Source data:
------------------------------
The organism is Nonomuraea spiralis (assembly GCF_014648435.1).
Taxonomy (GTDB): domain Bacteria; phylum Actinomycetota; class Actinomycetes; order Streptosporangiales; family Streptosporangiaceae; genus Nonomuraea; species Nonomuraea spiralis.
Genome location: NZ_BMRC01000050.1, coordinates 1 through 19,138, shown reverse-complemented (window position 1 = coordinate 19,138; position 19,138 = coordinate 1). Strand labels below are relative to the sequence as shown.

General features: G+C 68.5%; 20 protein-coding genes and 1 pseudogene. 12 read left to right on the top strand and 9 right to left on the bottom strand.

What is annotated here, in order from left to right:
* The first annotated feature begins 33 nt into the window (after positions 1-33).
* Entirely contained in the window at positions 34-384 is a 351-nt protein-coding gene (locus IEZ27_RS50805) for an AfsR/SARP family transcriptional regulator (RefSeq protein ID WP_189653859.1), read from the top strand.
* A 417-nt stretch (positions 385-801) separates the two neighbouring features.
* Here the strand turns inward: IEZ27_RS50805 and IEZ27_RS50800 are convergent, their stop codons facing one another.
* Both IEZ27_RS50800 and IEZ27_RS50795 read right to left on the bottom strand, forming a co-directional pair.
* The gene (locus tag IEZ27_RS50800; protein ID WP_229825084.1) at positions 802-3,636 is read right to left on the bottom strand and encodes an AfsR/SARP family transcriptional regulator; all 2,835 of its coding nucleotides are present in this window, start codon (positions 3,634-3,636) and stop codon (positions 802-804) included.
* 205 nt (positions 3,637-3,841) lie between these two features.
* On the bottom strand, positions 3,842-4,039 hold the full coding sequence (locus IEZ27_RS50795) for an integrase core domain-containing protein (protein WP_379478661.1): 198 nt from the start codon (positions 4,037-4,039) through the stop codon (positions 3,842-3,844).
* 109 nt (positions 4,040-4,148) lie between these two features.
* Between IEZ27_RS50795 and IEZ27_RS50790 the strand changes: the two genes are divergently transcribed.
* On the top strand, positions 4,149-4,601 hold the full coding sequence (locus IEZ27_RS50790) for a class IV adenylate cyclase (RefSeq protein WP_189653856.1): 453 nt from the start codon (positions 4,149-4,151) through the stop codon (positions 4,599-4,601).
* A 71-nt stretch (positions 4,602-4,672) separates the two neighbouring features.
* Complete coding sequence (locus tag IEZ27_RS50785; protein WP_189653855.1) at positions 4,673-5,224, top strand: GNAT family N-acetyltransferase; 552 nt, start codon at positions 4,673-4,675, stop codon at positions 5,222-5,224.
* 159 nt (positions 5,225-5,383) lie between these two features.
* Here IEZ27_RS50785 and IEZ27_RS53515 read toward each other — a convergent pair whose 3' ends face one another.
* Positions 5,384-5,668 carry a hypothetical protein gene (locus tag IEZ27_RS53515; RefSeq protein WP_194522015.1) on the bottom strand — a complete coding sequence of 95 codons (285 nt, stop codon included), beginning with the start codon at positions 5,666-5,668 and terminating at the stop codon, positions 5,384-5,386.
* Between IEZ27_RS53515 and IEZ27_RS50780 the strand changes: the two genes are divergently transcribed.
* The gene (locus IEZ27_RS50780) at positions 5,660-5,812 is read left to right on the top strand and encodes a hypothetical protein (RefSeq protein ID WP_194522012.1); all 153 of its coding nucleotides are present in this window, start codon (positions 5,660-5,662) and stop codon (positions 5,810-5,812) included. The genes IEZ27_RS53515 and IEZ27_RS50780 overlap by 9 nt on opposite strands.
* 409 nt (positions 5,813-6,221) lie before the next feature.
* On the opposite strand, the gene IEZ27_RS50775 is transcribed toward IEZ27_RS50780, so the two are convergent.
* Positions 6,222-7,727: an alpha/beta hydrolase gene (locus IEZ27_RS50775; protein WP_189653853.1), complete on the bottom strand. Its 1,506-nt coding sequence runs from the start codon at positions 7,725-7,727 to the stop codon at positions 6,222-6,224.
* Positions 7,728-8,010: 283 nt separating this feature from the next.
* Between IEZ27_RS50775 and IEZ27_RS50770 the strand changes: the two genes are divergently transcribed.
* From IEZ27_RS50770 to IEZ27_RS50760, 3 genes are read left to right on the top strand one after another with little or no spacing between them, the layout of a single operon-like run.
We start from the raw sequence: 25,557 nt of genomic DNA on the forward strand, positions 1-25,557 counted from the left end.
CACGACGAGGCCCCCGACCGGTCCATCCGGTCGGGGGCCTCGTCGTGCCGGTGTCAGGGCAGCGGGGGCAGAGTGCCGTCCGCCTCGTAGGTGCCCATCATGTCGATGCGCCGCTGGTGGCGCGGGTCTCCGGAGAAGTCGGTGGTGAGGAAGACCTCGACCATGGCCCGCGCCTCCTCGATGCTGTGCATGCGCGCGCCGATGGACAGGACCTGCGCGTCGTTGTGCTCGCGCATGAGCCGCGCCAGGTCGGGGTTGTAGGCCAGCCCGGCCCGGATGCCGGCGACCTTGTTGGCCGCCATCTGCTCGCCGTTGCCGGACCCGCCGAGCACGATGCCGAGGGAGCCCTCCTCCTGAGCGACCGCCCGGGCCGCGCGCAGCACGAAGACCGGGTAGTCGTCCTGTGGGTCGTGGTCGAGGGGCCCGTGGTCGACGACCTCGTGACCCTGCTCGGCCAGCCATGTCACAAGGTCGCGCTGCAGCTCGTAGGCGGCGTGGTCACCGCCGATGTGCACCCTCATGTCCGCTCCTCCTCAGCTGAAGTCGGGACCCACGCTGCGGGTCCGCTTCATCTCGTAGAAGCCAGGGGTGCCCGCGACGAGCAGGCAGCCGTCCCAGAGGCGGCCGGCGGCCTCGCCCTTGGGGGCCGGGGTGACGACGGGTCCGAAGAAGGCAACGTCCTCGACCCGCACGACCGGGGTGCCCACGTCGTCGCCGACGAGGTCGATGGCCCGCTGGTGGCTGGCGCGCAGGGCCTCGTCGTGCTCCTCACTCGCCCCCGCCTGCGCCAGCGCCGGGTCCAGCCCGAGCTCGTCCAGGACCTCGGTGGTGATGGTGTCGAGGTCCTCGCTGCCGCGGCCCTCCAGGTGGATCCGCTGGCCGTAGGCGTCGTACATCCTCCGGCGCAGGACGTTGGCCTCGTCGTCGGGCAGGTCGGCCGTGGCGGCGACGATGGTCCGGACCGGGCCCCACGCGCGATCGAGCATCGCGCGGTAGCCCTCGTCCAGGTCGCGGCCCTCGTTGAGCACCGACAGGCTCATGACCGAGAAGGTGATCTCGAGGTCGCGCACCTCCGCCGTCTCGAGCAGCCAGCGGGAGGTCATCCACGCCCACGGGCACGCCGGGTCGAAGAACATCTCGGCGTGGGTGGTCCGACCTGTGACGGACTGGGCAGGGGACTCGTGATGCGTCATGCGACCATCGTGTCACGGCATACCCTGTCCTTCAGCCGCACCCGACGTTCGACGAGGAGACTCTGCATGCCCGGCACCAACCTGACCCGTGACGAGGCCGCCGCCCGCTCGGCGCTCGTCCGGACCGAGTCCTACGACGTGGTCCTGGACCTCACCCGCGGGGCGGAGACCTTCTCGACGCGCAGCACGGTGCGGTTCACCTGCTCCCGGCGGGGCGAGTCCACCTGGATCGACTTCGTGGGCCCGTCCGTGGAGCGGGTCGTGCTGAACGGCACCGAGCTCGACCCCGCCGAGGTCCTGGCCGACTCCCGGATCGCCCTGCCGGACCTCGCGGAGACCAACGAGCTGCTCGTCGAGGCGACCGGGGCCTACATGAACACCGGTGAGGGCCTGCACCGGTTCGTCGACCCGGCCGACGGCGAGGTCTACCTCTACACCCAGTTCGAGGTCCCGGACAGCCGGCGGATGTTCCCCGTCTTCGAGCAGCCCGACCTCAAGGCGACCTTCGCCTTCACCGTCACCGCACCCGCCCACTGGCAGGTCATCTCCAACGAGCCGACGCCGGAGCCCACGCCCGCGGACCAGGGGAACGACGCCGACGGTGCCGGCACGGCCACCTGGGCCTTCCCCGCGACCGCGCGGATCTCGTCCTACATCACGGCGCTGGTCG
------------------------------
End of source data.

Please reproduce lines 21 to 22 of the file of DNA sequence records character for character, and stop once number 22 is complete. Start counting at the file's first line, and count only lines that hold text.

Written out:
* Positions 5,384-5,668 carry a hypothetical protein gene (locus tag IEZ27_RS53515; RefSeq protein WP_194522015.1) on the bottom strand — a complete coding sequence of 95 codons (285 nt, stop codon included), beginning with the start codon at positions 5,666-5,668 and terminating at the stop codon, positions 5,384-5,386.
* Between IEZ27_RS53515 and IEZ27_RS50780 the strand changes: the two genes are divergently transcribed.